The main difference between the Tyndall Effect and Brownian Motion is that the Tyndall Effect is the light scattering phenomenon in a colloidal substance, whereas Brownian Motion is due to collisions of particles by their random motion.
Tyndall Effect vs. Brownian Motion
Tyndall effect was given by the Irish Physicist John Tyndall in the 19th century whereas, Brownian motion was given by the Scottish botanist Robert Brown in 1827. Tyndall effect is the light scattering phenomenon that is affected by the various sized substances, while Brownian motion is the collision of particles of substance with different atoms or molecules of fluids by their random movement. Tyndall effect is observable in the media such as colloidal solutions which are heterogeneous mixtures, on the flip side of the coin, Brownian motion is observable in the fluids whose atoms or molecules are in the state of continuous motion.
Tyndall effect is affected by the wavelengths of light, such as longer wavelengths are less scattered by the colloids as well as the frequency of falling light and density of the colloidal substance. Brownian motion is affected by factors such as the concentration of molecules, temperature, viscosity, and size of particles. Tyndall effect applied on the colloid solutions have substances of diameter 40 to 900nm, whereas, Brownian motion applied efficiently on the small diameter molecules experience less friction.
The Tyndall effect can be observed with the human eye by passing a light beam through the colloidal substance, whereas a light microscope is used to observe the Brownian motion of particles as random motion. Examples of Tyndall effect are the glass of dilute milk on which when the flashlight is used, scattering is observed, and blue light of eye as well. Examples of Brownian motion are the diffusion of dust particles and gases from the industries in the air and calcium diffusion from the blood in bones.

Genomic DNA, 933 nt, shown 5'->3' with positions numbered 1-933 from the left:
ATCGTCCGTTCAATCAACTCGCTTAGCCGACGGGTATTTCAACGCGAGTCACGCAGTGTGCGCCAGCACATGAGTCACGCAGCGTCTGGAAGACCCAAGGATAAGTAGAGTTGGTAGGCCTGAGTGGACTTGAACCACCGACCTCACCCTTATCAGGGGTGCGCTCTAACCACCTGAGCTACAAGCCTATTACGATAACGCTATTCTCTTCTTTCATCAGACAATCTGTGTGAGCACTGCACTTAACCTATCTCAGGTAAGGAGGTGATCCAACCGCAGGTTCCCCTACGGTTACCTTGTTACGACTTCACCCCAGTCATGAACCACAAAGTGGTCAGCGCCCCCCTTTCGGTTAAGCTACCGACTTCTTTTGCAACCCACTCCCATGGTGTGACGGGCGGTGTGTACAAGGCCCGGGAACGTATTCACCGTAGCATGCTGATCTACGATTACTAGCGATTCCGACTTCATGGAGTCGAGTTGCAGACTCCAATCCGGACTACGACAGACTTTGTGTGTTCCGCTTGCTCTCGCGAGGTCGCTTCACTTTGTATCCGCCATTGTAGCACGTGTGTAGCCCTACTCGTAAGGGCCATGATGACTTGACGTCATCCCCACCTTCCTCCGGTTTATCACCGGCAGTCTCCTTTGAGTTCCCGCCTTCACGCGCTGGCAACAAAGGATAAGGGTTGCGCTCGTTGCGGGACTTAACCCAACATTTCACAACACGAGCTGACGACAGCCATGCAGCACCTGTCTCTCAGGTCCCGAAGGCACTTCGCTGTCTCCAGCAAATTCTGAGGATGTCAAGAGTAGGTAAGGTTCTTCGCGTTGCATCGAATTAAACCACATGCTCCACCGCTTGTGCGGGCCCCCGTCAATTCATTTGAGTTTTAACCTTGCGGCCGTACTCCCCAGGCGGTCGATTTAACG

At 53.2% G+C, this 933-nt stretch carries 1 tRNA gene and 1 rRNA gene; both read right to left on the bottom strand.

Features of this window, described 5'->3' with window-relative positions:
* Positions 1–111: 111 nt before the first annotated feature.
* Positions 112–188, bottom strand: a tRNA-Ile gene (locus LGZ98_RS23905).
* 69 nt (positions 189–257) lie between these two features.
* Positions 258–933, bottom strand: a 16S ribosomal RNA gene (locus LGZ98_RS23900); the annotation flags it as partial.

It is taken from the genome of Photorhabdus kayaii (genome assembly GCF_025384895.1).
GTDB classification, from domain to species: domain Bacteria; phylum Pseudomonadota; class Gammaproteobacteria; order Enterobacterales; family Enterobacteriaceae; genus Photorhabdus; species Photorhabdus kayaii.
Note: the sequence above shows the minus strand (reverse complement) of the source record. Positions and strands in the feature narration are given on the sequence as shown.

What is the Tyndall Effect?
It works based on principle showing the scattering of light by different wavelengths on the substances of various sizes.
Tyndall Effect, as a light scattering phenomenon, was first observed by the Irish Physicist named John Tyndall in the 19th century. This phenomenon applies to colloidal solutions that are not fine and are heterogeneous mixtures having particles of diameter 40 to 900nm. In this effect, light is scattered, which may vary by the factors of the frequency of light and density of colloid substance on which light is falling. Tyndall effect is characteristic of colloidal solutions which distinguish them from the true solutions.
Longer wavelengths of light, such as red light, are resistant to scattering as it is transmitted out through the colloidal solution, but shorter wavelengths of light such as blue light show a higher scattering effect. Blue light shows the Tyndall effect of scattering ten times more than the red light.
- The Tyndall effect can be observed in the milk glass by diluting it with the water and then falling flashlight beam on it. It shows the colloidal particles being affected by the light.
- For the determination of aerosol’s particle size, the Tyndall effect is used in the laboratory.
- In the fog, water droplets are present, which are responsible for making the headlights visible by scattering the light.